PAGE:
How Duluth Police Handle Mental Health Crises

Baihly Warfield
Updated: September 12, 2018 06:14 PM

Police often see people at their worst. Whether it's a scene of someone who has been injured or someone going through a mental health crisis, those situations require specific training.

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Response to mental health issues has become more of a focus for many departments, including Duluth. Around 30 percent of DPD officers have gone through crisis intervention training, Officer Chad Guenther said. 

This afternoon, Guenther and Officer Angela Robertson sat down with folks from SOAR and members of the public to talk about how crisis intervention and other training applies to their day-to-day work. 

Guenther, who is on the Mental Health Team, said before there was specialized training, they would arrest the same people over and over again.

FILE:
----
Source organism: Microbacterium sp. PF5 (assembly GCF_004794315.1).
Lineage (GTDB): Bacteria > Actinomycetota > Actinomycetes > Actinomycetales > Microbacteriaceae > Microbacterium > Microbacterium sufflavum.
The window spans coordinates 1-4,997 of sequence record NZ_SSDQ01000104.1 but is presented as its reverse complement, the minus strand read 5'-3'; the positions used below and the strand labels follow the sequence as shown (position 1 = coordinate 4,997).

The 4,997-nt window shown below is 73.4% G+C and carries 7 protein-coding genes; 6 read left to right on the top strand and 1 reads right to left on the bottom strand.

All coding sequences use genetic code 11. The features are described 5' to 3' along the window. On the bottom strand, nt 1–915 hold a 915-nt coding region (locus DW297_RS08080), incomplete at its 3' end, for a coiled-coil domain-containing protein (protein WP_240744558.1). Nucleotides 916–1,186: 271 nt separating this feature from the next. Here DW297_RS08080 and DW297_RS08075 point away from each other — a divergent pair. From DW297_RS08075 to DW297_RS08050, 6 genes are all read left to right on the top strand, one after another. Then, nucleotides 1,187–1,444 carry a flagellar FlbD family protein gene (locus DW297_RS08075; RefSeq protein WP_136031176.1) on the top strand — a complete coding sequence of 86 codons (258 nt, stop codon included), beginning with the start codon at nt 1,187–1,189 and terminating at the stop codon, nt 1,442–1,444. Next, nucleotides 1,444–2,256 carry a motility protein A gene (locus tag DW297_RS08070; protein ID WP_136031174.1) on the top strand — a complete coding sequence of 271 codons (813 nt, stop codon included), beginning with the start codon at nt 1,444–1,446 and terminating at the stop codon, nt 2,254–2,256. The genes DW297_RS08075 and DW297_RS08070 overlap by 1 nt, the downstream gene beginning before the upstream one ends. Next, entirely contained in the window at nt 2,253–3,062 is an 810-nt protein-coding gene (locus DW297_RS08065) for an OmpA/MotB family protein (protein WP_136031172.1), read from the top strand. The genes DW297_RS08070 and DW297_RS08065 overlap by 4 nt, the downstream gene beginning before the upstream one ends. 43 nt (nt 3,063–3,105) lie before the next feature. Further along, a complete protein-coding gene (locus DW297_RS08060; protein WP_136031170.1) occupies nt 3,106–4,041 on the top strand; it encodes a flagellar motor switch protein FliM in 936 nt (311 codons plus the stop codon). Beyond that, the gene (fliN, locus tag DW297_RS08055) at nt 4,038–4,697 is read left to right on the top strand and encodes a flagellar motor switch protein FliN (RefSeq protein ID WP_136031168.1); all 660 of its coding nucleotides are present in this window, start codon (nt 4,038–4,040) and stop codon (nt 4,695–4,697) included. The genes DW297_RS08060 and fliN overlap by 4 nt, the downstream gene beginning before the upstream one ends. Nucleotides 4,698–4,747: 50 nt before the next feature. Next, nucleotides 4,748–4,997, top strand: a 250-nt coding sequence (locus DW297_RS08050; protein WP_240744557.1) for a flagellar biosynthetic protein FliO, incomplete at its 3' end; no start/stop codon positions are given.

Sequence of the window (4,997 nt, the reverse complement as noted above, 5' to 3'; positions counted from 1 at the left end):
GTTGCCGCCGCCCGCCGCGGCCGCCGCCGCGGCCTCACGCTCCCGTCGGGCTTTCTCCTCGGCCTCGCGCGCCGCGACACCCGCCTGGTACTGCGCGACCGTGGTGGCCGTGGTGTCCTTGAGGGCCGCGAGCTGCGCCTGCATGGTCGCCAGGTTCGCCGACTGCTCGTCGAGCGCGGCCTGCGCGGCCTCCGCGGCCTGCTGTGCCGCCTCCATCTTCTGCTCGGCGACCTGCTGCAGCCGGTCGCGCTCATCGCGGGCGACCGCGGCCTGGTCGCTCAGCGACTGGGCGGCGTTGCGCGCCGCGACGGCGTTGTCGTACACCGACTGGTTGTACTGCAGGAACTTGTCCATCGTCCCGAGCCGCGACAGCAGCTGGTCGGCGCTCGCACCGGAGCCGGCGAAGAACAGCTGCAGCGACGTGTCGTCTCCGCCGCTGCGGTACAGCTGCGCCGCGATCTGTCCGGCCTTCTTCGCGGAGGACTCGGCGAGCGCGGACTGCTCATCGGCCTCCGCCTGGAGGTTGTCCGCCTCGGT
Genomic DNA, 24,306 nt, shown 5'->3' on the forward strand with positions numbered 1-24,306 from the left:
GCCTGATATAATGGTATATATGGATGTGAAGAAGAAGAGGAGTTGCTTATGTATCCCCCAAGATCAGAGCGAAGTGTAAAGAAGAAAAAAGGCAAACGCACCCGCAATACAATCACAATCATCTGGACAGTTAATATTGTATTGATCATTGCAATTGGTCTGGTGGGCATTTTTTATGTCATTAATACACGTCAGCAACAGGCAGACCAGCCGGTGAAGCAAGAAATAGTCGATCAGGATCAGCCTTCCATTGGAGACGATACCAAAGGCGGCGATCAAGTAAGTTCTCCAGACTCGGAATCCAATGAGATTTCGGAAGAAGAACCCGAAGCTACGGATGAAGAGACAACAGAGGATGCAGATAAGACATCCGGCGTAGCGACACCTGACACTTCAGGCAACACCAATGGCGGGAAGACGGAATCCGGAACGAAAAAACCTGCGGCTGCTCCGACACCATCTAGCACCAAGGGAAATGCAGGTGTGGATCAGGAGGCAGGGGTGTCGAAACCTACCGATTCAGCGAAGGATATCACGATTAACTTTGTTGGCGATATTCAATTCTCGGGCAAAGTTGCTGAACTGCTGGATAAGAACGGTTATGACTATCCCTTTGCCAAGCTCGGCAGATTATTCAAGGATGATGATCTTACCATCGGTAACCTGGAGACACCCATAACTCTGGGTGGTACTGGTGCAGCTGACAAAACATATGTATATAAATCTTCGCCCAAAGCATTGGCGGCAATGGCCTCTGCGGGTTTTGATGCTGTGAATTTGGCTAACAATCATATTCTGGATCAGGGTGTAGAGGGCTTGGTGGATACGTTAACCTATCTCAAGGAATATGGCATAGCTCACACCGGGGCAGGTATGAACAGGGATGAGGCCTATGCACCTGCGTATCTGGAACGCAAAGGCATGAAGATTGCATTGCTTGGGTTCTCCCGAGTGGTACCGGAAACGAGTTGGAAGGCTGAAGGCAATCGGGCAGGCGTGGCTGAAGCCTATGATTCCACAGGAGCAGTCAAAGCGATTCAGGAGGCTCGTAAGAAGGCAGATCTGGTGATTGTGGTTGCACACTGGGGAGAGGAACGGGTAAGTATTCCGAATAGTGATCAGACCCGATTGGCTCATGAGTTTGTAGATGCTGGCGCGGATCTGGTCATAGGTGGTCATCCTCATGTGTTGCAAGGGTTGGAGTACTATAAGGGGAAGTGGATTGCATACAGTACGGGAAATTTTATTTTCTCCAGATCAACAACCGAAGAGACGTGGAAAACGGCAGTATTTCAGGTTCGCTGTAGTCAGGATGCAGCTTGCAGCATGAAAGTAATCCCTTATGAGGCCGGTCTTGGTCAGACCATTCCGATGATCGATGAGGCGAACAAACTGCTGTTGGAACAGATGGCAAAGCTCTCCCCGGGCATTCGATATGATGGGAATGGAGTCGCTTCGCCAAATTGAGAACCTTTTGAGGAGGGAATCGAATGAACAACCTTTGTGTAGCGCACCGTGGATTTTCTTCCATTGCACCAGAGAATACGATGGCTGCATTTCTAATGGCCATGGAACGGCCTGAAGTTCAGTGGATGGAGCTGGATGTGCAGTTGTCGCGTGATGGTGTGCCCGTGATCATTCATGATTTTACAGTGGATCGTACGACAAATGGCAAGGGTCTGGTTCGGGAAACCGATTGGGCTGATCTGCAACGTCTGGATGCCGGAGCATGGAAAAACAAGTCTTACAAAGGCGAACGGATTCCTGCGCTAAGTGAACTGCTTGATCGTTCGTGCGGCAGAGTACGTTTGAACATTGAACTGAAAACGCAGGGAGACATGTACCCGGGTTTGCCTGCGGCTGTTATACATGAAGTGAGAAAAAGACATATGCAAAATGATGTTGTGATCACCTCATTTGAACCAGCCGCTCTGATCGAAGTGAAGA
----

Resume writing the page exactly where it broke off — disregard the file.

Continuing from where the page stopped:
"It was a revolving door," Guenther said. "So we've tried to establish a way that we can meet the needs of those that are experiencing mental illness, who might also be suffering from chemical addictions, by finding an alternative way to get them help without bringing them to jail."

There are social workers embedded within the police department, for example. Robertson said responses are getting to be more specific. 

"You've got to take a step back, look at what's going on and look at that person as an individual instead of the umbrella. Like how we handle a vehicle theft or a burglary or something like that, we have this umbrella," Roberston explained. "Now, we have this tool bag that's filled with a variety of different things, and it can be more person-centered."

She said the goal is to have all Duluth patrol officers trained in crisis intervention in the future. 

Wednesday's discussion was put on by the Transition Coalition, a group that helps people move from prison back into the community. Their goal is to reduce recidivism. 


Baihly Warfield

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